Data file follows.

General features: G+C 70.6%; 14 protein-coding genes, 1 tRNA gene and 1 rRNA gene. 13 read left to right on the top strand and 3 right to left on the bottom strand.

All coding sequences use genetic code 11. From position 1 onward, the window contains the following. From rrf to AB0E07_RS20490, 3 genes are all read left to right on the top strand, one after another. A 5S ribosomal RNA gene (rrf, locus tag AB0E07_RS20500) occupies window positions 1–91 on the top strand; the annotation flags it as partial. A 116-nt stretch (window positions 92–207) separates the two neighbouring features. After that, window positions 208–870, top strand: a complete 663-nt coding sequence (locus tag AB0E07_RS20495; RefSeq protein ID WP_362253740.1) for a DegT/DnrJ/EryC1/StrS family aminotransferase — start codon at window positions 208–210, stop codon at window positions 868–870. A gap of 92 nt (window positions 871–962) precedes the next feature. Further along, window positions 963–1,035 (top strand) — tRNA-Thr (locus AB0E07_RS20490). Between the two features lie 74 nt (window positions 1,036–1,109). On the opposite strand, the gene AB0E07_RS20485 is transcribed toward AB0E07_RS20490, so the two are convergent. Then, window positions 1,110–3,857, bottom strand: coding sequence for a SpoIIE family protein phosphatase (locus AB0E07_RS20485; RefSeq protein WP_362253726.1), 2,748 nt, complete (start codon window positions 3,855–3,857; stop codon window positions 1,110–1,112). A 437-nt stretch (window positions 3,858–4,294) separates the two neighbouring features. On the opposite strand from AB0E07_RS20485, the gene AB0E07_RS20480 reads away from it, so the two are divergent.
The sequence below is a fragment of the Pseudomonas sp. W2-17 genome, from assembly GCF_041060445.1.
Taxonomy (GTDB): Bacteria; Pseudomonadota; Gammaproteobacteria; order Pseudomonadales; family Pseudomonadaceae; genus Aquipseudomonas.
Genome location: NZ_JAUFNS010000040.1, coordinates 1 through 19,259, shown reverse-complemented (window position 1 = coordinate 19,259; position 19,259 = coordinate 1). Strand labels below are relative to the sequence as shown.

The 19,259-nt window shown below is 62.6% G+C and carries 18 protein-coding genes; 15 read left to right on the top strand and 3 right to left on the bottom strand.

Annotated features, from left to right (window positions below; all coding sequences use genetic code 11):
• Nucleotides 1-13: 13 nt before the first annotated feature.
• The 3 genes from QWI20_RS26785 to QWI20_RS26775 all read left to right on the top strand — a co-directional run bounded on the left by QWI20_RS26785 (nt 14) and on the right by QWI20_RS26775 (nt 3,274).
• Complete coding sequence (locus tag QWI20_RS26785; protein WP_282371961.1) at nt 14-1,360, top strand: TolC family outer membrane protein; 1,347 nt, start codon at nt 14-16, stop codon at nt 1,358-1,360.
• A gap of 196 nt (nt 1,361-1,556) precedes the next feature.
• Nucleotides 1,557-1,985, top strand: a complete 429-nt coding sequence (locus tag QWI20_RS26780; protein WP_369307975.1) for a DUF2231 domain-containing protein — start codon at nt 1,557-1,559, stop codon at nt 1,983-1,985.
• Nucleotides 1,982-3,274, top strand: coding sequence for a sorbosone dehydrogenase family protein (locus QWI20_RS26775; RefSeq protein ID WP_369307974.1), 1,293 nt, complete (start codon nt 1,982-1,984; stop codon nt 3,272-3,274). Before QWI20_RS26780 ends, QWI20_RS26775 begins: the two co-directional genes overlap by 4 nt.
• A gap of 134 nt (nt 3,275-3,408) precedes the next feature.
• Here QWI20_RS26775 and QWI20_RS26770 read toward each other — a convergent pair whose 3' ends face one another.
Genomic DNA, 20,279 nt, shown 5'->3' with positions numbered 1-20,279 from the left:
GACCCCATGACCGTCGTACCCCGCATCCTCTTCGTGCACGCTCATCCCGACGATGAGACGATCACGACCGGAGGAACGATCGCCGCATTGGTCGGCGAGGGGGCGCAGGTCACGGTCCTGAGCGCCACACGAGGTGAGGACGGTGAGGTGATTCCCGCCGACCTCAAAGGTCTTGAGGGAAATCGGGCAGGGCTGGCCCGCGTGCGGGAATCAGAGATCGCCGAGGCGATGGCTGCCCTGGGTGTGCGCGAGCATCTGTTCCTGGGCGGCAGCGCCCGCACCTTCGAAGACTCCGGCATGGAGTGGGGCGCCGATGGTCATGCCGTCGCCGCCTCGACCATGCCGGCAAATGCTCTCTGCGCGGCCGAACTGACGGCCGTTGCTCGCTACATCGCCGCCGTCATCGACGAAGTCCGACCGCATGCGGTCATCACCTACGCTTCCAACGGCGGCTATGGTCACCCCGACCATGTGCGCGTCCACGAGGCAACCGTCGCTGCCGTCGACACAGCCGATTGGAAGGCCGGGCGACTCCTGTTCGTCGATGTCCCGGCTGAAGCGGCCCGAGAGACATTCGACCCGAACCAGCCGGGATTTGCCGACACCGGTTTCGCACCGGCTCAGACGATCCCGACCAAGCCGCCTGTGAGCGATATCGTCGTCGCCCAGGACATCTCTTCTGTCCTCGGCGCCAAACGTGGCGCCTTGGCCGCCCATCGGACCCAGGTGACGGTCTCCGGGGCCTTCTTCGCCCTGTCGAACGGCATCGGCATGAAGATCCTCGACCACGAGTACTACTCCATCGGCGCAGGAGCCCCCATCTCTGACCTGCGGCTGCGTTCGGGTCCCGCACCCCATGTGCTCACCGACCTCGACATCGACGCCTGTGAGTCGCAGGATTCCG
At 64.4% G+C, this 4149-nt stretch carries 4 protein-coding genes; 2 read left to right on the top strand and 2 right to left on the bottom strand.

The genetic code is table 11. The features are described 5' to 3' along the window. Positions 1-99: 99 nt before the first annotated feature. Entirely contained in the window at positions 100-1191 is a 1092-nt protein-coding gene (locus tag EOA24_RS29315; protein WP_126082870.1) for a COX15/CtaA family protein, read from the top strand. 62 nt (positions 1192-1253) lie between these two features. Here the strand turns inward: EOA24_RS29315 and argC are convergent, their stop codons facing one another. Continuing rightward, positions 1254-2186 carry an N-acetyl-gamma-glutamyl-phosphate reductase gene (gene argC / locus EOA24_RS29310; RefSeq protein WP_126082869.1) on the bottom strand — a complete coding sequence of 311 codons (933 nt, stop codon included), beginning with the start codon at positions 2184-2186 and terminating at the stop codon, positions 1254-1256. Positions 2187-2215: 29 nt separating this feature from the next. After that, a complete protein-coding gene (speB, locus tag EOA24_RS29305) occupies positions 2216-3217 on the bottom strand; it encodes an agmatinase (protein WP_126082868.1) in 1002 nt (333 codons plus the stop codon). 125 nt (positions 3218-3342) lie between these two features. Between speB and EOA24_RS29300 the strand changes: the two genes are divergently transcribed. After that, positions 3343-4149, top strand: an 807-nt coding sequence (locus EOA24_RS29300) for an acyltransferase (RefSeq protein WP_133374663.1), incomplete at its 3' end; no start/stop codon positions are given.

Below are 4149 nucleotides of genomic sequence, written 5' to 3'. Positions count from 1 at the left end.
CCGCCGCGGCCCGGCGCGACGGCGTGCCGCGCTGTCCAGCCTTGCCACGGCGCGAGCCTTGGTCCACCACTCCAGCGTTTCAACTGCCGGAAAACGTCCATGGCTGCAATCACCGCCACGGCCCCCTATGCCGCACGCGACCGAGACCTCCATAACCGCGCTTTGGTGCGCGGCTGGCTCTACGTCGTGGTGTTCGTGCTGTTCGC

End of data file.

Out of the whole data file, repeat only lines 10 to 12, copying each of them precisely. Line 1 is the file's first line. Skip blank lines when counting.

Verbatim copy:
• Complete coding sequence (locus tag QWI20_RS26785; protein WP_282371961.1) at nt 14-1,360, top strand: TolC family outer membrane protein; 1,347 nt, start codon at nt 14-16, stop codon at nt 1,358-1,360.
• A gap of 196 nt (nt 1,361-1,556) precedes the next feature.
• Nucleotides 1,557-1,985, top strand: a complete 429-nt coding sequence (locus tag QWI20_RS26780; protein WP_369307975.1) for a DUF2231 domain-containing protein — start codon at nt 1,557-1,559, stop codon at nt 1,983-1,985.